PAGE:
I'm a software engineer by trade so I'm a bit at a loss. Maybe I don't know the correct words to find what I'm looking for.

I have a Bluetooth Low Energy remote control powered by two AAA batteries. I want to monitor the power usage for the device. I understand how I can put a multimeter between the batteries and the device and measure actual power usage, in milliampere, but I'm more interested in how much power it uses over a span of time. Note that the power usage patterns differ between pairing, standby, when sending a key, etc, which is why I'm much more interested in total power used instead of only the draw at ONE moment in time.

Basically I'm envisioning something like an ampere-counter (electron-counter), instead of an ampere-meter. Which would mean that you read out on the end of the day: 20 mAh used. Does something like this exist?

  • \$\begingroup\$ This is possible but fairly tricky. However, for a device actuated by a user pushing a button, and having AA batteries, the lifetime is likely to be extremely long unless it is used heavily. How do you plan to set the pattern of usage for a test? Or does this actually have an on/off switch? \$\endgroup\$ – Chris Stratton May 8 at 14:47
  • \$\begingroup\$ Yes, this is one of the main factors. Also I guess it would differ very much between different users how often they'll push buttons on the remote in daily use. But I think is secondary to my question! \$\endgroup\$ – MichielB May 8 at 14:49
  • \$\begingroup\$ Typically what you would do is put a sense resistor in the ground lead, put a capacitor across it, and watch the voltage drop across that on a scope. You can also do it with an MCU/Arduino as the meter. You would be looking for pulses of say 20-30 mA and a lower baseline active and a hard to measure baseline inactive. \$\endgroup\$ – Chris Stratton May 8 at 14:52
  • \$\begingroup\$ Is it integrated current (mAh) you want or integrated power (joules etc.)? Power is voltage x current. Analogue circuit integrators don't work too well when the integration time is more than a few seconds. Maybe think along the lines of a digital integrator. \$\endgroup\$ – Andy aka May 8 at 14:54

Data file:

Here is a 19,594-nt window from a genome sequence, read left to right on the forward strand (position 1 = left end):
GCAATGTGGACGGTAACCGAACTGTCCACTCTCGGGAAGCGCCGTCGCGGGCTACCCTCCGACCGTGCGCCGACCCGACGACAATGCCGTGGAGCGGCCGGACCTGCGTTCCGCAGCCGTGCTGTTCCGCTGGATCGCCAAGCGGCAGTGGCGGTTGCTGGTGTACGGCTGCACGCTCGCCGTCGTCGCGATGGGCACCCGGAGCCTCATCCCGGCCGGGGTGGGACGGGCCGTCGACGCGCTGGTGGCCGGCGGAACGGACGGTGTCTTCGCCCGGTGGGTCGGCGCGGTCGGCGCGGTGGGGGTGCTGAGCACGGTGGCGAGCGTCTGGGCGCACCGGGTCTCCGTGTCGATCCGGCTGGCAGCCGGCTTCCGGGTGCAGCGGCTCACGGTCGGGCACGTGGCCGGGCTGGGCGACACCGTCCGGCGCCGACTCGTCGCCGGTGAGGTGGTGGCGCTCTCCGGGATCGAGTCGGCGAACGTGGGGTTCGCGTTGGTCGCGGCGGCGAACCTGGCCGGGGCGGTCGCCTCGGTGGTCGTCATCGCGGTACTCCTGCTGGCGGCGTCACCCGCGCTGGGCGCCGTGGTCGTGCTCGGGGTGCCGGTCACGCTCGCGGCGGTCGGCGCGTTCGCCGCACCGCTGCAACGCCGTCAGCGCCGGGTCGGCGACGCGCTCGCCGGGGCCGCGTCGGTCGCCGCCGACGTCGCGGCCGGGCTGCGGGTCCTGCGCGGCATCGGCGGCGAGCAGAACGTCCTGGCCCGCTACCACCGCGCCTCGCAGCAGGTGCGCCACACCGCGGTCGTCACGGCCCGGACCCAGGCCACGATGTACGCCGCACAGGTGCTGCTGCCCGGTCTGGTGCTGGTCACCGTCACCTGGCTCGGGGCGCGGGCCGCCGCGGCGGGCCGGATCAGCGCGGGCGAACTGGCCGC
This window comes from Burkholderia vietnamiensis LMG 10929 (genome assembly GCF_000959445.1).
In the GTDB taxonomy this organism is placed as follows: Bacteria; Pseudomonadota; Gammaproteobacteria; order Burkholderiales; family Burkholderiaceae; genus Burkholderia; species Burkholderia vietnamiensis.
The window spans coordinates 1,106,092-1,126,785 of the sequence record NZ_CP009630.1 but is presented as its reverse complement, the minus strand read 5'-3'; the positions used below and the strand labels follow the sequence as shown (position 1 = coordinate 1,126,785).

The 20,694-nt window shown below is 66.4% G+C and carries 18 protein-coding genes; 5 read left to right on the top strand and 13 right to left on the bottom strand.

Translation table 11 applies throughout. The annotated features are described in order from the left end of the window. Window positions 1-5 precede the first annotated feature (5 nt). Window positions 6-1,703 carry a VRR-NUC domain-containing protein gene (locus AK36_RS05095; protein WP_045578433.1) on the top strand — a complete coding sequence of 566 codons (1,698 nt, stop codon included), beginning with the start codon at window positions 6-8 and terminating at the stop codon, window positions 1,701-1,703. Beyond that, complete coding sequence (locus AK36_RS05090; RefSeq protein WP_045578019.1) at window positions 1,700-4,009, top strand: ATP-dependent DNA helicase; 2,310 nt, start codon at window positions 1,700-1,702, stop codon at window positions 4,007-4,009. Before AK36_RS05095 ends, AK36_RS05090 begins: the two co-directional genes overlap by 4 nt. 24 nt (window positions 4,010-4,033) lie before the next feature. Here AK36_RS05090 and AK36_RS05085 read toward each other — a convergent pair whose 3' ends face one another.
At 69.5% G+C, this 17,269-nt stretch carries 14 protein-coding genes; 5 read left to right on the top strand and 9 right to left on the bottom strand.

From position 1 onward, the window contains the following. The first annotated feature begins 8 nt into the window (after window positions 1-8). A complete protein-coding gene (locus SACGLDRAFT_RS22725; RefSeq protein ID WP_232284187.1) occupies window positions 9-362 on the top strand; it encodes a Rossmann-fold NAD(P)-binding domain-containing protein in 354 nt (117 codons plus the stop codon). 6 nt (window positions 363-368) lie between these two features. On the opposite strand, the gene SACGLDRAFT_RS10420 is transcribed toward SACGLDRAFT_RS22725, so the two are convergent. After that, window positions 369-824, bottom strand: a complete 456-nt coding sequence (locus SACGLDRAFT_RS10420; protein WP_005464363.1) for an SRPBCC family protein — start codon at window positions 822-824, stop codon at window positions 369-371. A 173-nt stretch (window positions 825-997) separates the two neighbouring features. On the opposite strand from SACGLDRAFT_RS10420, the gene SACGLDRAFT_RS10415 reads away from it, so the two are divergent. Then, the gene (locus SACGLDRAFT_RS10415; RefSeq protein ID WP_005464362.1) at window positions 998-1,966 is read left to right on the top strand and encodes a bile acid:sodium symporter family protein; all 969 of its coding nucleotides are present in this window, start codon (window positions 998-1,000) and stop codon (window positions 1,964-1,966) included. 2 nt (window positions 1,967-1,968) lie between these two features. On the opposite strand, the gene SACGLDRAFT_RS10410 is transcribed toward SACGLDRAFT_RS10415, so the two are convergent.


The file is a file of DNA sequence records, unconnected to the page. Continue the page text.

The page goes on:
If you want to count amperes over a fairly short period of time, and these periods of heavy use will be interspersed by periods of very low 'keep-alive' consumption, then there is a cheapskate way to get fairly reasonable figures.

Power the device with a large resistor or switch from your batteries, with a very large capacitor across the device.

Measure the capacitor voltage, press a button to activate your heavy power draw activity, and when it's stopped, measure the capacitor voltage again. The drop in voltage, multiplied by the capacitance, is the charge the device has used between voltage measurements.

You will need to do some initial experiments to make sure you have a large enough capacitor to power the whole activity with sufficiently little voltage loss that the MCU still works, but enough loss that you can measure with reasonable accuracy.

Between measurements, either wait long enough for the capacitor to recharge through the resistor, or close the switch to recharge it quickly. If you do leave a large resistor connected, then remember that this will supply some charge during the measurement period, which is easy to estimate and allow for.

As high value capacitors tend to have a very large tolerance, you can calibrate the capacitance by discharging for a known time at a known current.


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